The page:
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Discover Fretheim Hotel, which has hosted anglers from across the world since 1870.

Fretheim Hotel was constructed during the historic reign of the United Kingdom’s famed Queen Victoria, who sat on the British throne from 1837 to 1901.

In 1870, Lord Wigram's intuition to lease out fishing rights for the Flåmselva river proved to be strong, as an influx of foreign tourists began to visit Flåm to try their luck at angling. Many wealthy Englishmen were also lured by the large salmon and trout population, often staying long term at the farm of Christen Fretheim, the richest man in the village.

Due to the overwhelming interest and praise for the hospitality on the farm, Christen Fretheim decided to convert the building into a hotel designed to cater visiting English fishermen. The popularity of the hotel inspired local villagers to refer to it as the “English Villa.” At the turn of the century, business was booming. Fretheim’s cousin, Marthe, came to assist in managing the location. Known for her warm hospitality, Marthe Fretheim was responsible for the hotel's renowned garden that continues to inspire guests today. When Christen died in 1916, Marthe remained as the sole manager of Fretheim Hotel until her death in 1933. Her niece and nephew subsequently gained control, taking great care to ensure the legacy of the hotel.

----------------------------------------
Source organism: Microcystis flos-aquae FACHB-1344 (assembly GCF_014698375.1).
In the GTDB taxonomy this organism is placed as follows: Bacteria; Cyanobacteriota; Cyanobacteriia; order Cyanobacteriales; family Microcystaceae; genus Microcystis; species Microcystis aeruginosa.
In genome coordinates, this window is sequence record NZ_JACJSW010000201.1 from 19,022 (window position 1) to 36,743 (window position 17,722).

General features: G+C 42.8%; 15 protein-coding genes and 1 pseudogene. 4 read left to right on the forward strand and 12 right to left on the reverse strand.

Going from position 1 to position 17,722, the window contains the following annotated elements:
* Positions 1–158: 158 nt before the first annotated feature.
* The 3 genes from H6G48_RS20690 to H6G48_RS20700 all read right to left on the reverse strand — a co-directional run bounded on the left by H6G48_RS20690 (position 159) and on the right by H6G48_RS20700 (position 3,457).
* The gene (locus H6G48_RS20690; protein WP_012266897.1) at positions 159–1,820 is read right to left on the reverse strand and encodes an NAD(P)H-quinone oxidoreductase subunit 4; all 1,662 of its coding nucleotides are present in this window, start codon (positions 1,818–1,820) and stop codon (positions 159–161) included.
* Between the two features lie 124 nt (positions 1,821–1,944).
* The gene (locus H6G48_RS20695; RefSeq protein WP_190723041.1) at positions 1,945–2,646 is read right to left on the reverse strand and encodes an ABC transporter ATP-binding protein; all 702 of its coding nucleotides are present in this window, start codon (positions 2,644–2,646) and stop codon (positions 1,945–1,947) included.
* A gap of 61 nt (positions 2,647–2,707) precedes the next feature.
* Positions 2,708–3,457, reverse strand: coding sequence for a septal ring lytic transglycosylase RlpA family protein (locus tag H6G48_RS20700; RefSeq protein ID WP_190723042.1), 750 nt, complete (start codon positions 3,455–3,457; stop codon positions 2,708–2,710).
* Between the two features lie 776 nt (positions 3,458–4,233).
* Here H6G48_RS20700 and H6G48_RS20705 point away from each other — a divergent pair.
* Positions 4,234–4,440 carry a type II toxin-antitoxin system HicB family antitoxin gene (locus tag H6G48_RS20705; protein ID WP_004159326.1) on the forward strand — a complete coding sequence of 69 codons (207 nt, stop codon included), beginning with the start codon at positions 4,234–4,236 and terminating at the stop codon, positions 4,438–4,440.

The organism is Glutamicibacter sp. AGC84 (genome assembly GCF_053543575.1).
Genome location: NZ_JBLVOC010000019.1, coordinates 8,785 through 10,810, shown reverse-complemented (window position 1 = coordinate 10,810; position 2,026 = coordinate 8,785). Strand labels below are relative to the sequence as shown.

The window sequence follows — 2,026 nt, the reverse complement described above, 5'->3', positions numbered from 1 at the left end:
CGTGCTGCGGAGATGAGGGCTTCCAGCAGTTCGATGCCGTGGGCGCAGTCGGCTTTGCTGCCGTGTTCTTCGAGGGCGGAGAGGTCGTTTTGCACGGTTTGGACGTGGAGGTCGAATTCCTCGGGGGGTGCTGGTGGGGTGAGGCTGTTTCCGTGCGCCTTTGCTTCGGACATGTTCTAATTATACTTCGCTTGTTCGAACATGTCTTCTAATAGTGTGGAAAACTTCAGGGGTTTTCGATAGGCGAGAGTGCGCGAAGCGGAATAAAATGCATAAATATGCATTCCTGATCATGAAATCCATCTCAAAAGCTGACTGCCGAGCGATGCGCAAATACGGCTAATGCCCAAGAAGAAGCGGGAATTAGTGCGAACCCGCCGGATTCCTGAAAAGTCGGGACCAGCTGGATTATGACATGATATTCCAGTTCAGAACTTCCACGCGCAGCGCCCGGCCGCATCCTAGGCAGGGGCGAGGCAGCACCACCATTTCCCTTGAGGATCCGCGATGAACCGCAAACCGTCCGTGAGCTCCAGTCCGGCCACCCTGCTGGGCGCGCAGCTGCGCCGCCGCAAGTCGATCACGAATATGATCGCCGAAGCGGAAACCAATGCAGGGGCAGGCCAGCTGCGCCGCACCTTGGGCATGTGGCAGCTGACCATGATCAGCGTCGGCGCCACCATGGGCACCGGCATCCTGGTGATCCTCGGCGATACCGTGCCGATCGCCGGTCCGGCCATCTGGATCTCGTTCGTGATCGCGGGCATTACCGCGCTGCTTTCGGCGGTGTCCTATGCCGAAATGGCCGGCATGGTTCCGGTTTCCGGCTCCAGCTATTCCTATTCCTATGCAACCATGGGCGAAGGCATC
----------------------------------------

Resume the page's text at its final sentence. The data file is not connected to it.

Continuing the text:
Fretheim Hotel experienced varied developments over the next several decades, even briefly being renamed to Langseth Hotell. In 1999, Aurland Ressursutvikling AS took over operation. An extensive renovation of building concluded in 2000, which provided for new elegant lounges, conference facilities, and an impressive library. The restoration project also enabled the guestrooms to remain authentic with antique furniture, including claw-foot bathtubs and large fireplaces.